ANALYSIS: REGIONAL NETWORKS - Networking benefits from the local touch. Biss Lancaster has acquired Leedex and merged the agency with its GTPR brand to create a rival to the existing handful of regional networks

Biss Lancaster’s announcement last week that it had acquired Leedex PR raises the question of whether there is room for another regional agency group in the UK.

Biss Lancaster’s announcement last week that it had acquired Leedex

PR raises the question of whether there is room for another regional

agency group in the UK.

Opinions differ as to how much growth opportunity regional networks

offer and whether the industry dynamic is towards or away from the kind

of localism they embody.

Among the established regional networks, few other than Harrison Cowley

derive a significant proportion of their income from clients which use

more than one regional office. Only ten per cent of Grayling’s and

McCann-Weber’s nationally represented clients use more than one regional

office. For Harrison Cowley, the figure is 15 per cent (although this

represents 40 per cent of revenue as opposed to less than ten per cent

at Grayling).

But while Biss Lancaster managing director Isabel Greenwood admits only

ten to 15 per cent of the current roster of client’s work involves more

than one office, she hopes to increase the figure to 25 to 30 per cent

in the coming years.

Greenwood explains that the Leedex purchase was made for two


First, to increase the scale of the existing regional operation. Biss

Lancaster will merge the Leedex operation into its existing regional

agency GTPR. Leedex has offices in Manchester, London and Bristol. GTPR

has offices in Manchester, Leeds and Edinburgh.

But the second, and more important, reason is that Greenwood sees a

growth in regional business coming from the retail sector. GTPR already

works for MFI and Bass pubs and Greenwood sees more opportunity


’The single most important factor is retail. For decades retailers have

relied on national strategy. Now they are realising that having a local

presence in local media can help drive footfall and favorability - it’s

about adding a dimension to their brand at a local level,’ she says.

’Look at how the work banks are doing at a national level is being

filtered down to the local market with local sponsorships and their

becoming part of local communities.’

There is some support for Greenwood’s view from other agencies which see

regional growth being fuelled by both the impact of new local media (the

growth of cable TV and more new radio licences mean increasing numbers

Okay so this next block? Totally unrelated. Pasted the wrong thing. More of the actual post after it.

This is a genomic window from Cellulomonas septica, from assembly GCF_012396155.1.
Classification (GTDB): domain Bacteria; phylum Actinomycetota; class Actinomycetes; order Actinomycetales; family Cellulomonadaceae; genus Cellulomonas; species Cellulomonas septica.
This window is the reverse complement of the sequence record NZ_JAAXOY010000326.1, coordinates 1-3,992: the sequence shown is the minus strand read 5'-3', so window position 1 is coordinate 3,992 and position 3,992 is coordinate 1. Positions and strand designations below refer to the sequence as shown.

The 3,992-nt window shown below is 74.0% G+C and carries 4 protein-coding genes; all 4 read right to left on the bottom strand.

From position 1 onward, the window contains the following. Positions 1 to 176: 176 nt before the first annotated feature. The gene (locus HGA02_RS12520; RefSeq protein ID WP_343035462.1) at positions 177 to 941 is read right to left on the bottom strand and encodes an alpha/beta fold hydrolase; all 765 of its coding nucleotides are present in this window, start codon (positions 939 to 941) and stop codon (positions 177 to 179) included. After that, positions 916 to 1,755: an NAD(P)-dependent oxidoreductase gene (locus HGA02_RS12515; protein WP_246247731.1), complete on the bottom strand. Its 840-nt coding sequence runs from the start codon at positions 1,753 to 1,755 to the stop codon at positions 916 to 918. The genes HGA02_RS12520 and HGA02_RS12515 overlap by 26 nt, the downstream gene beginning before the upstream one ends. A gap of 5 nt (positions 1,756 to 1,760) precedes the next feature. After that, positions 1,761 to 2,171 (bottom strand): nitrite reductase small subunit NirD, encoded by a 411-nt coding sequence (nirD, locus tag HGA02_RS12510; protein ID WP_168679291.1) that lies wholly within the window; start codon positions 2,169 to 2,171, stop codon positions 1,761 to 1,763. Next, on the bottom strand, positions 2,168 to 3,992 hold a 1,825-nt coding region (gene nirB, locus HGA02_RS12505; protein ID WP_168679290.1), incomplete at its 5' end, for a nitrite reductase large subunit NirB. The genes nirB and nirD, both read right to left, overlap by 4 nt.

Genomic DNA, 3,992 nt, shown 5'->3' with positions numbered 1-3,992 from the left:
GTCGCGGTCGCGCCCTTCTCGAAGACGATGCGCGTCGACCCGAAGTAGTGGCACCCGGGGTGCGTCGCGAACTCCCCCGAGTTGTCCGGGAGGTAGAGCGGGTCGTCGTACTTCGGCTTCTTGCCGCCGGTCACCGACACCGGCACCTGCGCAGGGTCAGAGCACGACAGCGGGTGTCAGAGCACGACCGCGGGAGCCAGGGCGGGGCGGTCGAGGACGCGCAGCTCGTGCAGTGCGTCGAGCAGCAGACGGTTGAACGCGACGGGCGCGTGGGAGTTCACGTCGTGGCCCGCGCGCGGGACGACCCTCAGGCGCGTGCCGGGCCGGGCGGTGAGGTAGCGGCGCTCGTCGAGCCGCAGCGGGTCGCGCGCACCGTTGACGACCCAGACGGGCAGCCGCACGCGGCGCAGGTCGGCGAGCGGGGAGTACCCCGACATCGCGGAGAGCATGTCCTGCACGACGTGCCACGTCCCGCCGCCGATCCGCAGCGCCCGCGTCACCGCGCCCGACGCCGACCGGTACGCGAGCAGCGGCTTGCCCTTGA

of local radio and TV channels) and the change on regional cultures

being brought about through devolution.

Nigel Kennedy, managing director of Grayling Group, which has eight UK

offices, says: ’At Grayling, we are increasingly finding that clients

need things to happen in other parts of the UK and this is sometimes

handled better by people that are local.

’There is only so much you can do from the centre with regard to local

profile-raising opportunities. You need to be plugged in locally,’ he


Harrison Cowley, with 90 staff outside London, is the biggest regional

network. Associate director Alan Twigg says his agency’s 25 to 30 per

cent year-on-year growth for the last three years proves there is an

increasing market for what might be called ’multi-local PR’ - a series

of co-ordinated local campaigns run for a single national client by an

agency with a regional network.

’The call for it is coming from retail clients, financial services -

anyone who has branch networks,’ he says.

The advantage is in the local contact and local knowledge the networks

bring - something Twigg says cannot be reliably replicated by a

London-based agency.

Alison Baldwin, consumer PR head at Camelot, says the work Harrison

Cowley does for them is valuable in supporting their national


’Because of the nature of the National Lottery, there is a need for

activity on the ground at short notice, such as when a jackpot winner

holds a press conference where they live,’ she says. ’It is becoming

more important to have regional PR because people want news that affects

them,’ she adds.

But Neil Backwith, group strategic development director at Countrywide

Porter Novelli, a national agency with six offices including London and

its headquarters in Banbury, believes the benefit of regional agencies

is that they can bring in national business from clients based outside

London, rather than the fact that they can work in concert on

multi-local campaigns.

’Most agencies outside London are just national agencies which happen to

be based elsewhere,’ he says. ’Having agencies across the country makes

it easier to get national clients based in that part of the


Claire Oliver, deputy group managing director at McCann-Weber, which has

five UK offices but does not use them like a network, is also sceptical

about the future of regional networks and, with new technologies like

e-mail, questions the importance of an agency being on the spot.

’Locality is not much of an issue anymore - you need the right skills

and tools, but you do not necessarily need to be right there,’ she


But she adds that political developments may have made an exception of

Scotland, as clients increasingly want to work with local agencies.

However, Harrison Cowley’s growth in recent years, both in fee income

and reputation, shows there is money to be made in multi-local work. If

Biss Lancaster is to mine the same seam, its challenge will be to

present itself as a credible alternative.

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